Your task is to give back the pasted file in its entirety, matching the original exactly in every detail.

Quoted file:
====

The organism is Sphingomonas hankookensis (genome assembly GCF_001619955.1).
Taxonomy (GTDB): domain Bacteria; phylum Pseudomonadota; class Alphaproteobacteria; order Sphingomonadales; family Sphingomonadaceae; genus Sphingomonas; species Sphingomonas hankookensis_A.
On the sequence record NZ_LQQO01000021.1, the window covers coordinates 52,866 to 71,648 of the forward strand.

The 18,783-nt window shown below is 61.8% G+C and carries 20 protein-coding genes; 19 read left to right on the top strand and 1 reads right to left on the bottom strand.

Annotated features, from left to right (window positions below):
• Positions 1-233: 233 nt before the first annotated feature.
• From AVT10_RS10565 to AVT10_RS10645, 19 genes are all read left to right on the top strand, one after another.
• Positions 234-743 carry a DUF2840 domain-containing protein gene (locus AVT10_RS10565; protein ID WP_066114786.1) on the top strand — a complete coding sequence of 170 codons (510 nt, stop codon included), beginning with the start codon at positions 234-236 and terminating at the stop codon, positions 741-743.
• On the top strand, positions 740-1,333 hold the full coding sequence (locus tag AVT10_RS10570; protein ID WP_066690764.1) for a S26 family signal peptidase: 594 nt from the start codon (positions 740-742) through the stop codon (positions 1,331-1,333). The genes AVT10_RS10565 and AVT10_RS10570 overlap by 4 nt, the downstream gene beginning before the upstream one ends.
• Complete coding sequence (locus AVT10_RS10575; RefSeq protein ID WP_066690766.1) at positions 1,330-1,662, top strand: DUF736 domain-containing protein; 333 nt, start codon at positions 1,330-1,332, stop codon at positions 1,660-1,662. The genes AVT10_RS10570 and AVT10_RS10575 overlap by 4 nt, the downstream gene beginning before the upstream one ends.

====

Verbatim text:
The organism is Sphingomonas hankookensis (genome assembly GCF_001619955.1).
Taxonomy (GTDB): domain Bacteria; phylum Pseudomonadota; class Alphaproteobacteria; order Sphingomonadales; family Sphingomonadaceae; genus Sphingomonas; species Sphingomonas hankookensis_A.
On the sequence record NZ_LQQO01000021.1, the window covers coordinates 52,866 to 71,648 of the forward strand.

The 18,783-nt window shown below is 61.8% G+C and carries 20 protein-coding genes; 19 read left to right on the top strand and 1 reads right to left on the bottom strand.

Annotated features, from left to right (window positions below):
• Positions 1-233: 233 nt before the first annotated feature.
• From AVT10_RS10565 to AVT10_RS10645, 19 genes are all read left to right on the top strand, one after another.
• Positions 234-743 carry a DUF2840 domain-containing protein gene (locus AVT10_RS10565; protein ID WP_066114786.1) on the top strand — a complete coding sequence of 170 codons (510 nt, stop codon included), beginning with the start codon at positions 234-236 and terminating at the stop codon, positions 741-743.
• On the top strand, positions 740-1,333 hold the full coding sequence (locus tag AVT10_RS10570; protein ID WP_066690764.1) for a S26 family signal peptidase: 594 nt from the start codon (positions 740-742) through the stop codon (positions 1,331-1,333). The genes AVT10_RS10565 and AVT10_RS10570 overlap by 4 nt, the downstream gene beginning before the upstream one ends.
• Complete coding sequence (locus AVT10_RS10575; RefSeq protein ID WP_066690766.1) at positions 1,330-1,662, top strand: DUF736 domain-containing protein; 333 nt, start codon at positions 1,330-1,332, stop codon at positions 1,660-1,662. The genes AVT10_RS10570 and AVT10_RS10575 overlap by 4 nt, the downstream gene beginning before the upstream one ends.